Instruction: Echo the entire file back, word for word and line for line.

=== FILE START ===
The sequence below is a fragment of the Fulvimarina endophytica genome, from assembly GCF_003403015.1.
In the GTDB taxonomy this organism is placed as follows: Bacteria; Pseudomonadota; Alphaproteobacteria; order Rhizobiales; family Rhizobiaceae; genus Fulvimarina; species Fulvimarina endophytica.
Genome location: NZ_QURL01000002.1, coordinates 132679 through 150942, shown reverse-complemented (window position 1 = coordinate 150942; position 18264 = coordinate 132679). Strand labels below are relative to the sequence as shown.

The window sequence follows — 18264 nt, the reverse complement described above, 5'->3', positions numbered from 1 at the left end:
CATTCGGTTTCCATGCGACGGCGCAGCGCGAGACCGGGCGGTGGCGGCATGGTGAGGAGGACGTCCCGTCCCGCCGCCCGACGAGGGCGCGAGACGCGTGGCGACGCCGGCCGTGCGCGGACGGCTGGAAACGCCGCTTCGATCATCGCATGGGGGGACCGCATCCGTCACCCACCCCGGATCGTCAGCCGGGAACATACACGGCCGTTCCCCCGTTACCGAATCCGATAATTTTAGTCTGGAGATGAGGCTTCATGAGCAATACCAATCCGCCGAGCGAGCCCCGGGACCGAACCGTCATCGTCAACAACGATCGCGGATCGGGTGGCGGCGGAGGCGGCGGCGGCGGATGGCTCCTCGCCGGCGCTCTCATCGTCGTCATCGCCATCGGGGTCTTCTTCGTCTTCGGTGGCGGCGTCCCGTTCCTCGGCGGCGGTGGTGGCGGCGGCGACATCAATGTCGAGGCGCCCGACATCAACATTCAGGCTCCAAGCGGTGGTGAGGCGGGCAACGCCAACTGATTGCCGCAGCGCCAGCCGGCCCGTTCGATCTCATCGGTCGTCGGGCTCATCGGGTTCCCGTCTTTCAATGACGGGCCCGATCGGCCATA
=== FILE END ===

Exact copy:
The sequence below is a fragment of the Fulvimarina endophytica genome, from assembly GCF_003403015.1.
In the GTDB taxonomy this organism is placed as follows: Bacteria; Pseudomonadota; Alphaproteobacteria; order Rhizobiales; family Rhizobiaceae; genus Fulvimarina; species Fulvimarina endophytica.
Genome location: NZ_QURL01000002.1, coordinates 132679 through 150942, shown reverse-complemented (window position 1 = coordinate 150942; position 18264 = coordinate 132679). Strand labels below are relative to the sequence as shown.

The window sequence follows — 18264 nt, the reverse complement described above, 5'->3', positions numbered from 1 at the left end:
CATTCGGTTTCCATGCGACGGCGCAGCGCGAGACCGGGCGGTGGCGGCATGGTGAGGAGGACGTCCCGTCCCGCCGCCCGACGAGGGCGCGAGACGCGTGGCGACGCCGGCCGTGCGCGGACGGCTGGAAACGCCGCTTCGATCATCGCATGGGGGGACCGCATCCGTCACCCACCCCGGATCGTCAGCCGGGAACATACACGGCCGTTCCCCCGTTACCGAATCCGATAATTTTAGTCTGGAGATGAGGCTTCATGAGCAATACCAATCCGCCGAGCGAGCCCCGGGACCGAACCGTCATCGTCAACAACGATCGCGGATCGGGTGGCGGCGGAGGCGGCGGCGGCGGATGGCTCCTCGCCGGCGCTCTCATCGTCGTCATCGCCATCGGGGTCTTCTTCGTCTTCGGTGGCGGCGTCCCGTTCCTCGGCGGCGGTGGTGGCGGCGGCGACATCAATGTCGAGGCGCCCGACATCAACATTCAGGCTCCAAGCGGTGGTGAGGCGGGCAACGCCAACTGATTGCCGCAGCGCCAGCCGGCCCGTTCGATCTCATCGGTCGTCGGGCTCATCGGGTTCCCGTCTTTCAATGACGGGCCCGATCGGCCATA